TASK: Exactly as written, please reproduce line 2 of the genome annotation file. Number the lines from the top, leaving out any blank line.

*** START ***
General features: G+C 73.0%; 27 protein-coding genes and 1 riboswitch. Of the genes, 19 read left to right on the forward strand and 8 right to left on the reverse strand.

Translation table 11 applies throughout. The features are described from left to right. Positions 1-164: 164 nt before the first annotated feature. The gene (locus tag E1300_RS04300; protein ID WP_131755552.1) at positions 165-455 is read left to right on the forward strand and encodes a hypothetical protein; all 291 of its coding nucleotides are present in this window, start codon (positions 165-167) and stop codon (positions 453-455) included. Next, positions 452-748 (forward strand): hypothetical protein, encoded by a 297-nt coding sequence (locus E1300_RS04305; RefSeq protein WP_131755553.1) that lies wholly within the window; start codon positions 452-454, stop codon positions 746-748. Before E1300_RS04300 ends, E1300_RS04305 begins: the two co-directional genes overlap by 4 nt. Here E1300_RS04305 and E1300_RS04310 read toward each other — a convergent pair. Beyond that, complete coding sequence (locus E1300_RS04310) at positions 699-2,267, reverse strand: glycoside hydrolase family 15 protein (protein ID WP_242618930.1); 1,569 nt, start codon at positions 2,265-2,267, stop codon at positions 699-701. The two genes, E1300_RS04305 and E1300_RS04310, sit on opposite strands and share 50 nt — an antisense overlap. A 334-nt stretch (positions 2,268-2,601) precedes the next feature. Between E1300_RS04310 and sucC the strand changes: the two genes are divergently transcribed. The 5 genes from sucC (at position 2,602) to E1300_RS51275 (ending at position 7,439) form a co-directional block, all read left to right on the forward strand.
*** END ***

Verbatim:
Translation table 11 applies throughout. The features are described from left to right. Positions 1-164: 164 nt before the first annotated feature. The gene (locus tag E1300_RS04300; protein ID WP_131755552.1) at positions 165-455 is read left to right on the forward strand and encodes a hypothetical protein; all 291 of its coding nucleotides are present in this window, start codon (positions 165-167) and stop codon (positions 453-455) included. Next, positions 452-748 (forward strand): hypothetical protein, encoded by a 297-nt coding sequence (locus E1300_RS04305; RefSeq protein WP_131755553.1) that lies wholly within the window; start codon positions 452-454, stop codon positions 746-748. Before E1300_RS04300 ends, E1300_RS04305 begins: the two co-directional genes overlap by 4 nt. Here E1300_RS04305 and E1300_RS04310 read toward each other — a convergent pair. Beyond that, complete coding sequence (locus E1300_RS04310) at positions 699-2,267, reverse strand: glycoside hydrolase family 15 protein (protein ID WP_242618930.1); 1,569 nt, start codon at positions 2,265-2,267, stop codon at positions 699-701. The two genes, E1300_RS04305 and E1300_RS04310, sit on opposite strands and share 50 nt — an antisense overlap. A 334-nt stretch (positions 2,268-2,601) precedes the next feature. Between E1300_RS04310 and sucC the strand changes: the two genes are divergently transcribed. The 5 genes from sucC (at position 2,602) to E1300_RS51275 (ending at position 7,439) form a co-directional block, all read left to right on the forward strand.